Mediterania Garden Residences
Slipi, Jakarta-Barat, Indonesia
Gross Floor Area
Number of Units
PT Jaya Lestari Persada, member of Agung Podomoro Group
PT Megatika International
Junus Tjandra, IAI
Façade & Landscape
PT Total Bangun Persada, PT Pembangunan Perumahan JO
Mechanical & Structural Engineer
PT Meltech Consultindo Nusa
Civil & Structural Engineer
Ketira Engineering Consultants
Ravisyah Aditya (image 1)
The Mediterania Garden Residences’ relatively simple façade with Mediterraneanstyle decorative elements and terracotta colours is an accessible architectural motif that appeals to its target audience of students and young professionals. While the project is not an icon from a design perspective, it stands out in Jakarta for its 2,600-plus apartments on 32 storeys.
Traditional development patterns in Indonesia favour low-rise, low-density living, which-given the pace of urban migration to Jakarta-has translated into sprawl and severe transportation problems. City planners and developers are now rethinking their strategy and housing is moving upward, rather than outward.
The trend towards high-rise living was given a boost in 2002 and 2004 when severe flooding made some middle-income families re-evaluate the advantages of living higher off the ground. Now, there is a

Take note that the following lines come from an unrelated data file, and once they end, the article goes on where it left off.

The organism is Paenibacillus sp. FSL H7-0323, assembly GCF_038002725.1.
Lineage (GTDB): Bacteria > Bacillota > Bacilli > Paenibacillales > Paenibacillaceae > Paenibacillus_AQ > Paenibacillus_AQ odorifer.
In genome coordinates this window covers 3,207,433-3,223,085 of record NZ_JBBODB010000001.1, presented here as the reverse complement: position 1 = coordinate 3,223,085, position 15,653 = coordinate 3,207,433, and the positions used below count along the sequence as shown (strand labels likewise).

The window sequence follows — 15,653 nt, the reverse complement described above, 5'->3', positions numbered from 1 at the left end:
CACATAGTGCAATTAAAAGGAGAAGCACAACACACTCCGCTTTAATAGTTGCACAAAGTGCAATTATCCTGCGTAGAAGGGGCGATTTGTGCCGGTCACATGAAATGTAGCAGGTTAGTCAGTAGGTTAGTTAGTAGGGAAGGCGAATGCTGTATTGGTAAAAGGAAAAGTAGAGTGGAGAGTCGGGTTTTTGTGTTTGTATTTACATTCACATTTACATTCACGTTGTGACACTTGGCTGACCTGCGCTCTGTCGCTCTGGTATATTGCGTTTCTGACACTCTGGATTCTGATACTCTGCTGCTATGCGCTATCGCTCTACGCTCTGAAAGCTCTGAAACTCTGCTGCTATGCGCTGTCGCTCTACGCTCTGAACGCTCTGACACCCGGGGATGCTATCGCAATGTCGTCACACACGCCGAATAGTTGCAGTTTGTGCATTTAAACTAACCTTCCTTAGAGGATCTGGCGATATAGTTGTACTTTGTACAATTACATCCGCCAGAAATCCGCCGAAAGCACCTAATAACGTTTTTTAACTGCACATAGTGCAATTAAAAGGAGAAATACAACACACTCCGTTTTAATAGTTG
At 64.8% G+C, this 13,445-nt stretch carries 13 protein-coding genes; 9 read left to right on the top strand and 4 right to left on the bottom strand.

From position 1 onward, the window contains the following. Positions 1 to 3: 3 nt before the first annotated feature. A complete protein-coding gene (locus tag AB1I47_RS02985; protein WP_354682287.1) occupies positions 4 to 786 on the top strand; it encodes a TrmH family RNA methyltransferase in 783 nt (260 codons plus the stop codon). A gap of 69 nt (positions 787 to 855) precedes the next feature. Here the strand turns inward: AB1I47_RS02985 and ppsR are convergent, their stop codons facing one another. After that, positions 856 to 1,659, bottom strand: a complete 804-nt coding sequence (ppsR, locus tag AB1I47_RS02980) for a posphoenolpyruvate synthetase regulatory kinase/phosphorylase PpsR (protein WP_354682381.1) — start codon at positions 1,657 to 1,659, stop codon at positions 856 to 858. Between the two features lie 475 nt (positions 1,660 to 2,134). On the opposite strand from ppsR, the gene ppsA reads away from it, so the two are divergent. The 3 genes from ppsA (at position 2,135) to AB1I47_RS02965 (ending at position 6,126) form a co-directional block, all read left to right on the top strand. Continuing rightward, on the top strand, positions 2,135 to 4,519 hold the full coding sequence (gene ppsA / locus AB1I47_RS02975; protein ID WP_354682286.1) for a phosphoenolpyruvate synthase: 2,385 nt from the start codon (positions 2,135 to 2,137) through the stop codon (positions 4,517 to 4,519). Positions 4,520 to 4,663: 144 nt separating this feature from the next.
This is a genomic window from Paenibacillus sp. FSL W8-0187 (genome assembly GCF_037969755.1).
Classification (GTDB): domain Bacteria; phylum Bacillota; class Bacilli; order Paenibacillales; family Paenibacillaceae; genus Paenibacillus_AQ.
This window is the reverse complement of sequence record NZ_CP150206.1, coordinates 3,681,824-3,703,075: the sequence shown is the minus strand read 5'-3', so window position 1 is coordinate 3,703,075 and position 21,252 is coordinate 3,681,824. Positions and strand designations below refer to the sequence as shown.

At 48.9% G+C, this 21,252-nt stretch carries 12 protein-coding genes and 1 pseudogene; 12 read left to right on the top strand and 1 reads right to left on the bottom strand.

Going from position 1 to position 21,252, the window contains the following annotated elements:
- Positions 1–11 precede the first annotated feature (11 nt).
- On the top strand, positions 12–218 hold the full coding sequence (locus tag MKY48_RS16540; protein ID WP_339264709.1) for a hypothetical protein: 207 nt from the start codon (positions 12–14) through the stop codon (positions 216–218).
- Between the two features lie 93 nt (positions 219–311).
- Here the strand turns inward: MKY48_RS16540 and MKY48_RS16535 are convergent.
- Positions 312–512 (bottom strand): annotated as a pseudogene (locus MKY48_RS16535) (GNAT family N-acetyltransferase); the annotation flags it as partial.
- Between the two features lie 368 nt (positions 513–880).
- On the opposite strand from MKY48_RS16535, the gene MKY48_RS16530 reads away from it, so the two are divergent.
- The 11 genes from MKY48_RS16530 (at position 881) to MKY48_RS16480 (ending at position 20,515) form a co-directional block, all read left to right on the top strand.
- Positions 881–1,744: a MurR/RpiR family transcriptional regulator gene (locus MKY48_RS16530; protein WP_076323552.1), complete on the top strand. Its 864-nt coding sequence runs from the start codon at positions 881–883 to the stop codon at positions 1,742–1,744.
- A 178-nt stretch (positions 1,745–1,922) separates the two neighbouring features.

smattering of luxury high-rise developments, but the strong-growth segment of high-density living in Jakarta is targeted at the middle class. Indicative of the appeal, the Mediterania Garden Residences sold out in the first three months of 2006.
The Mediterania Garden Residences are built on a brownfield site in central Jakarta formerly occupied by slum housing. With the objective of reducing individual dependence on the automobile, the project planners took advantage of the site’s easy access to public transportation and opted not to construct a basement car-park. The Residences are located within easy reach of the traditional city bus system, the recently opened TransJakarta Busway (a dedicated-lane bus system) and the planned Monorail. The development is also minutes away from the Tomang highway junction, one of the biggest in Jakarta.
The project consists of two L-shaped towers and two T-shaped towers that are built around central gardens and a swimming pool. The architects maintained a small built footprint to increase green spaces—the buildings occupy only 20 percent of the site.
While the apartments have airconditioning to battle Jakarta’s humid heat, the architects have incorporated operable windows with coated glazing to reduce the solar heat gain. The buildings are also of different heights to aid in cross-ventilating the apartments. As the project has been built with middle-income residents in mind, the developer kept costs down by using ceramic tiles for flooring and exposed concrete for the ceiling. –Erwin Maulana/Christen Jamar
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